After tea they resumed the discussion of the situation. It seemed to them now not by any means so forlorn and gloomy as it had done before tea, for then they were weary, worn out, and half starved; but now, thanks to the generous repast, they all felt life, and strength, and hope, and looked out upon life and its vicissitudes with the utmost equanimity. So great is the effect which is produced upon the mind by a good dinner! They now invited the landlord to take a share in their discussion, and in order to enable him to do so to the best advantage, they enlightened him as to the immediate cause of their presence here, informing him about the voyage of the Antelope, her mournful fate, and Bennie Grigg’s kindness in bringing them to Parrs-boro’. Bennie had indeed been very kind, and had put himself to no end of trouble for their sakes, and was even at that time, perhaps, thinking, with a glow of satisfaction, of them, little dreaming how completely, though unintentionally, he had deceived them.

The first thing the landlord advised, after hearing all this, was, that they had better wait till the steamer came. He offered, if they did so, to put them in the way of all the sport that the country could afford,—fishing of all kinds, shooting too, and excursions to places of interest. But the landlord’s offer was not very gratefully received. It was, in fact, rejected at once most peremptorily.

Wait a week! And in Parrsboro’! Impossible! It was not to be thought of for a moment.

What else was there to do?

To this question the landlord showed two answers. One thing to do was to go by land; another thing, to try to find some schooner, and go by water. As to the land route he had much to say. There was a mail stage that ran every week to New Brunswick, but as it went only on steamboat days, and as it would not go for another week, they found no help here. The landlord, however, pointed out to them the fact that they could hire a wagon and travel in that way. He offered to furnish them with a commodious wagon, and a very nice pair of ponies that would take them through to Dorchester, in New Brunswick, where they could catch the steamer for St. John, or go in the mail stage. But, unfortunately, on reckoning up the time and distance, they found that it would take about four days to perform their journey in this way.

The water route still remained. Could they not find a schooner that was about leaving? The landlord rather thought they could. One way would be to wait till some schooner passed by on its way down the bay, and board her. He felt certain that any coaster would land them at St. John. Another way would be to go to Mill Village,—a part of Parrsboro’, which lay about a mile off, behind a hill,—and look up a vessel among the numerous ones which at that time happened to be in port. Both of these suggestions seemed good, and the boys felt sanguine that something might result. They therefore dismissed the idea of going by land, and resolved to wait at least one day, to see whether they might not find some schooner which would take them down the bay.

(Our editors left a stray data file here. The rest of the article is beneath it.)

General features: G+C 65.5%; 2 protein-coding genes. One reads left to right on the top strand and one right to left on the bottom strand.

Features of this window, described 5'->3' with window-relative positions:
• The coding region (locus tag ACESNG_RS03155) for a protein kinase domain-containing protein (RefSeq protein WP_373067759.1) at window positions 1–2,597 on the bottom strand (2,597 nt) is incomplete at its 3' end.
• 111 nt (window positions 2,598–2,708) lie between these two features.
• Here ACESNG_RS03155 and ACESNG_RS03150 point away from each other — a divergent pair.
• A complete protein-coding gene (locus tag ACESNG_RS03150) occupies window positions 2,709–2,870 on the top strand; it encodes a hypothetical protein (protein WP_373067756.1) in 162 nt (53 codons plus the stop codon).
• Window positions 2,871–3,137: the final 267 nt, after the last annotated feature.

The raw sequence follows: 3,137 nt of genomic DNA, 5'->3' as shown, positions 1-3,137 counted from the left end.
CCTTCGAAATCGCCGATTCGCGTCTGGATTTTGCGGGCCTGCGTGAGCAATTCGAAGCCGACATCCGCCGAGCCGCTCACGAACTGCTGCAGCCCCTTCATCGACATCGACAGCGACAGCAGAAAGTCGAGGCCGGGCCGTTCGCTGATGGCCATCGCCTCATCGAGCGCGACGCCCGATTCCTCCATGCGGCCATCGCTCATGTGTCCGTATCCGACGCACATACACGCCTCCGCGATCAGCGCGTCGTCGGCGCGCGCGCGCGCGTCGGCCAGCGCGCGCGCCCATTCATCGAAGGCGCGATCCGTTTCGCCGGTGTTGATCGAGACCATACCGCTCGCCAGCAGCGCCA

It was very late when this discussion was finished, and the boys, whom excitement had thus far sufficed to keep awake, now yielded to the combined influence of fatigue and sleepiness, and retired for the night. That night passed in profound slumber, and the dawn of day still found them in deep sleep. It was after ten o’clock before any one of them awoke; and even then, so sleepy were they that they did not feel inclined to get up. But they had work before them, and so they managed to dress themselves and put in an appearance at breakfast, which had been waiting for them for two or three hours.

Then followed a journey to Mill Village. It was a beautiful day; all the fog was gone; there was not a cloud in the sky; the water was rippled by a gentle breeze from the north, and its blue surface seemed more inviting than ever. It seemed to promise them a pleasant return to their home if they would only trust themselves once more to it.

The landlord had a wagon all ready for them, and a short drive brought them to Mill Village. It was rather larger and busier than the little settlement where the inn was, and they noticed with delight three schooners in port. On reaching the place they hurried about, making inquiries. But the result of the inquiries was not very cheering. The first schooner which they visited was about leaving for Windsor, to take in a load of plaster, which would occupy a week, after which she would sail for Boston. Schooner the second would not leave for a fortnight, for she was waiting for a cargo of deals. Schooner the third was even worse. She was not seaworthy, and the skipper was hesitating between repairing her and condemning her. On making inquiries further as to the probability of other vessels being available along the coast, they could learn nothing. And this was the result of their journey, and with this they had to satisfy themselves as best they might. There was nothing now left but to return to the inn.

It was one o’clock when they reached the inn. They were all disheartened, and did not know exactly what to do. Dinner over, they began once more to discuss the situation; and the more they discussed it the more they found it necessary to hire the landlord’s team and set out to make the long, roundabout land journey. But it was now too late to set out on this day, and it would be necessary to wait till the morrow. This, then, was the conclusion to which they came; and having reached it, they began to feel more settled in their minds.